Opinion | Iowa women’s basketball has proved it can compete against the best of the best

The Hawkeyes have proved they can win against high-caliber teams. To get to the Final Four, all they need to do is play consistent basketball.


Madyson Gomez

Gabbie Marshall high fives teammates during a women’s basketball game between Iowa and Maryland at Carver Hawkeye Arena in Iowa City on Thursday, February 2, 2023. The Hawkeyes defeated the Terrapins, 96-82.

Chloe Peterson, Sports Editor

One of Caitlin Clark’s missions as an Iowa women’s basketball player is to take the Hawkeyes to the Final Four.

Iowa hasn’t been to the Final Four since the 1992-93 season, when head coach C. Vivian Stringer led the Hawkeyes to Atlanta. Now, 30 years after the Hawkeyes’ sole trip to the Final Four, they could be poised to return to women’s basketball’s biggest stage. 

The No. 6 Hawkeyes have taken down three top 10 teams this season, including then-No. 10 Iowa State on Dec. 7, then-No. 2 Ohio State on Jan. 23, and No. 8 Maryland on Thursday night.

Iowa dropped 96 points on Maryland at Carver-Hawkeye Arena, with junior guard Caitlin Clark totaling 42 and fifth-year senior center Monika Czinano contributing 28.

“Our offense, when it flows like that, that’s pretty good,” Clark said.

And the Hawkeyes are playing to this caliber in one of the toughest women’s basketball conferences in the nation.

“This conference isn’t for the weak,” Maryland head coach Brenda Frese said. “When you look at all the great talent in here.”

The Big Ten currently has five teams in the AP top 25 — the most of any other conference. Four of those teams are ranked in the top 10: No. 4 Indiana, No. 6 Iowa, No. 8 Maryland, and No. 10 Ohio State.

“I think people are really understanding that Big Ten basketball is really, really good right now,” Clark said. “ I think it’s the best conference in the country, and I think a lot of other people respect it in that way. We have four teams in the top 10.”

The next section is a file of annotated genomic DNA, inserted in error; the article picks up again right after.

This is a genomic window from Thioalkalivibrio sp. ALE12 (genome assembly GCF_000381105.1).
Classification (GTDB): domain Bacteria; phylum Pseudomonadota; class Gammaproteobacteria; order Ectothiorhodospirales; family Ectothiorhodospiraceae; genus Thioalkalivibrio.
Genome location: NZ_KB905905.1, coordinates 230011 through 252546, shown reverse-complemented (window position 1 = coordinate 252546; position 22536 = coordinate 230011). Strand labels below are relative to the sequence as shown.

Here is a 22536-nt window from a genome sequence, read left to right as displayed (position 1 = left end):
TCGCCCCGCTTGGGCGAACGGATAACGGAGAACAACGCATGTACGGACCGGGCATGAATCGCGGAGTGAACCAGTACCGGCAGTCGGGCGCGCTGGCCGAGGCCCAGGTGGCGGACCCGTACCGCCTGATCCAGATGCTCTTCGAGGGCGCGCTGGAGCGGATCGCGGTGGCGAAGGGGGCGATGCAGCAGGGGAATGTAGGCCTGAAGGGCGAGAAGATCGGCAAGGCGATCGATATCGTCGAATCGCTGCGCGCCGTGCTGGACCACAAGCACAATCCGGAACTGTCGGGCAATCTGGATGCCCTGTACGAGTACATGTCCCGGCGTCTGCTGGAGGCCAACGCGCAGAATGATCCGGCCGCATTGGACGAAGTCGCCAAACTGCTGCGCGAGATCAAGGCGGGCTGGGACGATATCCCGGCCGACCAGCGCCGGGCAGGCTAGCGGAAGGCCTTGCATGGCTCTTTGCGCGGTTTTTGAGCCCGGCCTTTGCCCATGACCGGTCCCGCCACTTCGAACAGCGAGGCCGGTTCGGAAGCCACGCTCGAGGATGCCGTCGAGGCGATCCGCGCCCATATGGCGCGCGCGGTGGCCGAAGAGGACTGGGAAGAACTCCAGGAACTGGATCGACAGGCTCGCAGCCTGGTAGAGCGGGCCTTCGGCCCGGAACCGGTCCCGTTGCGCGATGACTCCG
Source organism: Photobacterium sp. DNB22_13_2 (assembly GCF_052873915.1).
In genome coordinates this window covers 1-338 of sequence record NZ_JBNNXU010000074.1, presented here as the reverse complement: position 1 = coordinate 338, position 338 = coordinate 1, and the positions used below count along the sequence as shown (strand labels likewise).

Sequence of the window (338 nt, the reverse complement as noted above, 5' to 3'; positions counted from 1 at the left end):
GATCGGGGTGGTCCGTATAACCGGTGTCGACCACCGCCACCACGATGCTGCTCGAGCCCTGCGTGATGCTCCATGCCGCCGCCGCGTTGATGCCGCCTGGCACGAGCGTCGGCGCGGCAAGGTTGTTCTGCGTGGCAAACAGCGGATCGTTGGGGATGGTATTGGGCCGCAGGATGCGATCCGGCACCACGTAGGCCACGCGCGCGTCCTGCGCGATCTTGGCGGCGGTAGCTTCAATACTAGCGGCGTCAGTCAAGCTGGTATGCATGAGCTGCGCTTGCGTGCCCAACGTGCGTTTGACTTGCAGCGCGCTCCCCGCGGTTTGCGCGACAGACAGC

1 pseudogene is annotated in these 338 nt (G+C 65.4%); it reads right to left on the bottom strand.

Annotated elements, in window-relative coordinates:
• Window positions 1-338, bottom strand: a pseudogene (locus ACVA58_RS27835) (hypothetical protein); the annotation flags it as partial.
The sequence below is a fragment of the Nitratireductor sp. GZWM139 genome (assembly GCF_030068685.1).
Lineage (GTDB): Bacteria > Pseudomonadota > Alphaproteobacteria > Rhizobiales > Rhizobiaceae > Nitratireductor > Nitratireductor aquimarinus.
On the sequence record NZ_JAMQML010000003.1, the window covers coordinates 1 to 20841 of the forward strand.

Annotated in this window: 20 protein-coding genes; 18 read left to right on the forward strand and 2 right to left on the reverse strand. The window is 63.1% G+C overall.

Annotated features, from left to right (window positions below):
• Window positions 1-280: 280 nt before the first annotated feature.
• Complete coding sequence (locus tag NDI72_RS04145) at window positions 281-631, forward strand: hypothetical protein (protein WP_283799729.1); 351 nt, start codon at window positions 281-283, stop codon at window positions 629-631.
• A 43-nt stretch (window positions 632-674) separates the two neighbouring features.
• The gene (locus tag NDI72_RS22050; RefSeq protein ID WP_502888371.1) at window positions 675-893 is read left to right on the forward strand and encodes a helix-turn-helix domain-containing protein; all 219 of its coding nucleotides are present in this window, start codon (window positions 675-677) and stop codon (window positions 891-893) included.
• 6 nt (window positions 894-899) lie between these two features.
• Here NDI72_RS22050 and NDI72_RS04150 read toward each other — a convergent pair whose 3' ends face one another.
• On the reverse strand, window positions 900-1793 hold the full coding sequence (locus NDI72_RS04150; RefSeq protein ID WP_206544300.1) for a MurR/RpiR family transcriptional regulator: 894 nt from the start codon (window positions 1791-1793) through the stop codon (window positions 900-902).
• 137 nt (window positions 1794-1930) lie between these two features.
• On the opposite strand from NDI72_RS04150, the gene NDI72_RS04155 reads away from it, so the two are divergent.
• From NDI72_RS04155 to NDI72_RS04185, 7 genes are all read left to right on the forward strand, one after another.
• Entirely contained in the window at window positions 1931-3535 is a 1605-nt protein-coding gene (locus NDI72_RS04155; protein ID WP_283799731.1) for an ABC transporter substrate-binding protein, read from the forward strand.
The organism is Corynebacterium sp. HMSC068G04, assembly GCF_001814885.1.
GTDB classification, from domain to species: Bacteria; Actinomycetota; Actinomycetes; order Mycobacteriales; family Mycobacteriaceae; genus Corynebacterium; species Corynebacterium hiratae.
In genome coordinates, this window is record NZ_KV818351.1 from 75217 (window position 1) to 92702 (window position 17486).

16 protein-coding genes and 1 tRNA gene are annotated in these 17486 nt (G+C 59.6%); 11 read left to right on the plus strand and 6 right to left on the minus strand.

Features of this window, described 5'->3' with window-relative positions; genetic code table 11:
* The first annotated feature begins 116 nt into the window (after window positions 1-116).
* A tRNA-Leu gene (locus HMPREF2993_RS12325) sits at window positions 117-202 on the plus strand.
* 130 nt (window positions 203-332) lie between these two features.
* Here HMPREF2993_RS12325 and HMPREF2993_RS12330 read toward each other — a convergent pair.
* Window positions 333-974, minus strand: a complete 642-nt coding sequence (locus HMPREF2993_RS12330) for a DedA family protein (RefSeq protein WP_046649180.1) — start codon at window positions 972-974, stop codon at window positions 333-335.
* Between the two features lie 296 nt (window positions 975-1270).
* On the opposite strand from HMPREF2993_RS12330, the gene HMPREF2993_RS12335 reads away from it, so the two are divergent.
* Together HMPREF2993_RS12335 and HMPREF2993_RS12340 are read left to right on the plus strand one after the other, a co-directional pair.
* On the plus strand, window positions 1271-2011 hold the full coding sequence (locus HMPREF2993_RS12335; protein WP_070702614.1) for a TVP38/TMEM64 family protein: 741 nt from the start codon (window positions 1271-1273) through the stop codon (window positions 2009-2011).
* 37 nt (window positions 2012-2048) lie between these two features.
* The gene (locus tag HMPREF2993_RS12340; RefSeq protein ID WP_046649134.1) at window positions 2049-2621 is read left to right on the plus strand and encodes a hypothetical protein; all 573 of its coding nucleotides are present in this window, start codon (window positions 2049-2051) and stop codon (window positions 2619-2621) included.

Iowa, the reigning Big Ten regular season and tournament champions, is currently second place in the conference with a 10-1 record — just half a game behind 11-1 Indiana. 

Despite the Hawkeyes’ success in the conference, I’m not ready to declare them a lock for the Final Four.

Iowa’s sole game against a 2022 NCAA Final Four team this season was UConn in the Phil Knight Legacy Tournament on Nov. 27. The Hawkeyes blew a third-quarter 11-point lead to lose to the Huskies, 86-79, in Portland, Oregon.

The Hawkeyes showed their flaws in that game. They had a mental lapse in the second half, which led to an 11-0 run for the Huskies.

“It was a good battle, but I think we got a little fatigued in the second half,” associate head coach Jan Jensen said on the Hawkeye Radio Network following the game. “We went away from some of the things that were working for us, and [UConn’s] 11-0 run killed us, and we never could quite recover.”

In some cases, Iowa’s mental lapses can be its downfall. In others, the Hawkeyes can break through. Iowa outscored Maryland in all but the third quarter on Thursday night — the Terrapins won the third stanza, 22-18.

“There’s always room to improve,” Clark said “We have practice tomorrow, and there’s a lot of stuff on film that shows you ways to improve.”

At the end of the day, all that matters is the final score. But the Hawkeyes’ mental lapses in big moments can kill their momentum, and sometimes, their game.

Iowa, especially with Clark, is a Final Four-caliber team. But to get there, the Hawkeyes need to play consistent basketball.

“Oh, I think we can go better,” head coach Lisa Bluder said. “I think we can get better, I really do.”

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